Posted by: Bonnie & Hans | November 27, 2011

Thanksgiving–Arctic Style

Of course our Thanksgiving started on Wednesday with the school lunch turkey dinner. Bonnie’s class made placemats, the ever-popular hand-turkey decorations and turkey favors created out of the available cookies, snacks and candies from the Native Store.

First grader setting the table

Cute, but not near as adorable (and tasty) as the ones Anna used to make with thin mint cookies and candy corn feathers.

Thursday at noon we were with the other teachers sharing a traditional turkey dinner. Thursday evening we were with the community sharing a traditional feast at the church. The pews were all moved to face the center where a tarp on the floor held all the food. Think big pots and containers of caribou and moose soup, bear meat (for the elders), Eskimo donuts (similar to fry bread), fish, plenty of jello, and a huge bowl of Eskimo ice cream (fat, berries, sugar, and some dried fish). The men do the serving up and down the aisles; ladling one scoop into waiting bowls. You eat the contents of your bowl and just about when you’ve taken the last spoonful, another server is coming towards you with a ladle of a different delicious offering. Every family had a box full of containers with lids and ziplock bags to hold anything that couldn’t be consumed during the feast. It’s a unique way to distribute food and makes for a many-course meal, consumed one bowl at a time.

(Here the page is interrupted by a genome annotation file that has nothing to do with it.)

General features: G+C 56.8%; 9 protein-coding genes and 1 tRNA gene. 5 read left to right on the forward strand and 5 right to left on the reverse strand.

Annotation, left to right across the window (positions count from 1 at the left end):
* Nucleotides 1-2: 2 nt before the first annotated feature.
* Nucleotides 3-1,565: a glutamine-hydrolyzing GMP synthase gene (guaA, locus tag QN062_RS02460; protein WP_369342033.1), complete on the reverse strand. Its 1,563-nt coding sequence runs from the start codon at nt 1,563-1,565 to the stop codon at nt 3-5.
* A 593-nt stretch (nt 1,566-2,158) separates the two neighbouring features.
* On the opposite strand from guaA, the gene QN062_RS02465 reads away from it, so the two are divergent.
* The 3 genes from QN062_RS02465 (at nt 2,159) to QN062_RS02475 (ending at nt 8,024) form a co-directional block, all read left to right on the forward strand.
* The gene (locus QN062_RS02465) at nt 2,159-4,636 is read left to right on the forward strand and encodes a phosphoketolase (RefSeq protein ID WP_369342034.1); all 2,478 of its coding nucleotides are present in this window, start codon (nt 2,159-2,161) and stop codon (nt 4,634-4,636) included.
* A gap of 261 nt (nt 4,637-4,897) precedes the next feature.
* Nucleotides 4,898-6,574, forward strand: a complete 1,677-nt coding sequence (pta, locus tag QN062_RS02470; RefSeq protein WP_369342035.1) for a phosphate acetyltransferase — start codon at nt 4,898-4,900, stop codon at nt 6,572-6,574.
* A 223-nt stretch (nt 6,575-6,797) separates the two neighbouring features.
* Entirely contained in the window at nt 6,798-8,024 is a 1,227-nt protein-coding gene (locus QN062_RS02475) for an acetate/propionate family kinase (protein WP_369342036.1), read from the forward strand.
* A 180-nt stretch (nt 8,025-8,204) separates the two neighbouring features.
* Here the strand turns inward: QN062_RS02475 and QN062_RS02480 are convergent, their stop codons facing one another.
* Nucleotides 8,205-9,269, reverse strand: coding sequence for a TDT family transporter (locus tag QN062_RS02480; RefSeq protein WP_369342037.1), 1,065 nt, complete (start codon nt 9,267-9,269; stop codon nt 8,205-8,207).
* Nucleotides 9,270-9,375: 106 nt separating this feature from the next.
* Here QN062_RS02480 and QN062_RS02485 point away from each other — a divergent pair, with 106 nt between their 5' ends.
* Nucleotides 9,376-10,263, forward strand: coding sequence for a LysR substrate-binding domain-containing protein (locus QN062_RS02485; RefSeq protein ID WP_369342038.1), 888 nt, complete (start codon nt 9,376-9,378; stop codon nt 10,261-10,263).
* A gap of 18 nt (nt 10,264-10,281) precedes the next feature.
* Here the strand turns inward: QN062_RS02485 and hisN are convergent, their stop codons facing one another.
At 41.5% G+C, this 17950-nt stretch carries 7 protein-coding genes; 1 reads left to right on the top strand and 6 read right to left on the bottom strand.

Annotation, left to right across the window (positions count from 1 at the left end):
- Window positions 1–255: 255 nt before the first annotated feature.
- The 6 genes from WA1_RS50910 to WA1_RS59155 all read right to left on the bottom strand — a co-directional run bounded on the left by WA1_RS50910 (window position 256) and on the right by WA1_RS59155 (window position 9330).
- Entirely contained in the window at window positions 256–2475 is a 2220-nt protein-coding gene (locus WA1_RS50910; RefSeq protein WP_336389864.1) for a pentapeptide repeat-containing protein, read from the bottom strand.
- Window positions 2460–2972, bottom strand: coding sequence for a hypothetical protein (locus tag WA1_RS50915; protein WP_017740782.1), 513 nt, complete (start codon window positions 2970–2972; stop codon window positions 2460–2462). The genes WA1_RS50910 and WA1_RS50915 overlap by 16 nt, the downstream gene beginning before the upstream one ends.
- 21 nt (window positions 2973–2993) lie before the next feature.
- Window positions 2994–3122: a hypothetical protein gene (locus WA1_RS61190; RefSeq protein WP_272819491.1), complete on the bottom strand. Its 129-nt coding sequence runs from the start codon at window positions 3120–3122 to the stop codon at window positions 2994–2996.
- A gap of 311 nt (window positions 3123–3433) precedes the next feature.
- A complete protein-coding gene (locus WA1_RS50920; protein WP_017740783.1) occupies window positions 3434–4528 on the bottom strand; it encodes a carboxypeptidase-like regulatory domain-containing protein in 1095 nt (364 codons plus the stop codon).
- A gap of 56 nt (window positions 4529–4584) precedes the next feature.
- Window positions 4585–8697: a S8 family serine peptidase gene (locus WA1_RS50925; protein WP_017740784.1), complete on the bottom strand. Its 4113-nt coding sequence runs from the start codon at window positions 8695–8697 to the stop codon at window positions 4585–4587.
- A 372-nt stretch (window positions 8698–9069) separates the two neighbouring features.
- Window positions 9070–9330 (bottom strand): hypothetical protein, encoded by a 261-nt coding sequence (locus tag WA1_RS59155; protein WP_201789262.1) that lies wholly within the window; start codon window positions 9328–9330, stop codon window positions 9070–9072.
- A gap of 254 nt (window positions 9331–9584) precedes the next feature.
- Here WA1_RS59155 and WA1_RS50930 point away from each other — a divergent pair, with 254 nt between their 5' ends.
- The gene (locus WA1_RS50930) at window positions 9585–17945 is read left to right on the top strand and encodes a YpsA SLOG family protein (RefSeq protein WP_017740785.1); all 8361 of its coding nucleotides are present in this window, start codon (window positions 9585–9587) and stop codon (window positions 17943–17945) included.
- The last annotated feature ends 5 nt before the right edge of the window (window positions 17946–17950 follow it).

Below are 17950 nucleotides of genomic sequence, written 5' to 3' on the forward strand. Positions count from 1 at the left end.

Friends Church: Location of the Thanksgiving Feast

Friday the Kobuk teachers braved -35 degree temperatures; mushing dogs and snowmachining down to share a meal and play games. Of all the week’s festivities, this one reminded us of home the most. Although we missed our family and Lower 48 friends, we are very thankful for our Arctic Family.

We hope you were surrounded by friends and family for your Thanksgiving wherever you happened to be. Warm wishes…



  1. Fun update! I liked seeing the assortment of candies you stuck on there for turkey feathers – very creative. Plus, those woven mats do look like they took some time for little 5 and 6 year old hands to make! Sounds like the whole Boenish fam had good Thanksgivings at our various locations. Much love. Anna B.

  2. Very creative with the turkey feathers. I guess we shouldn’t have eaten all the candy corn at Halloween. Thanks for sharing your Thanksgiving celebrations.

  3. sounds delightful–thanks for sharing!

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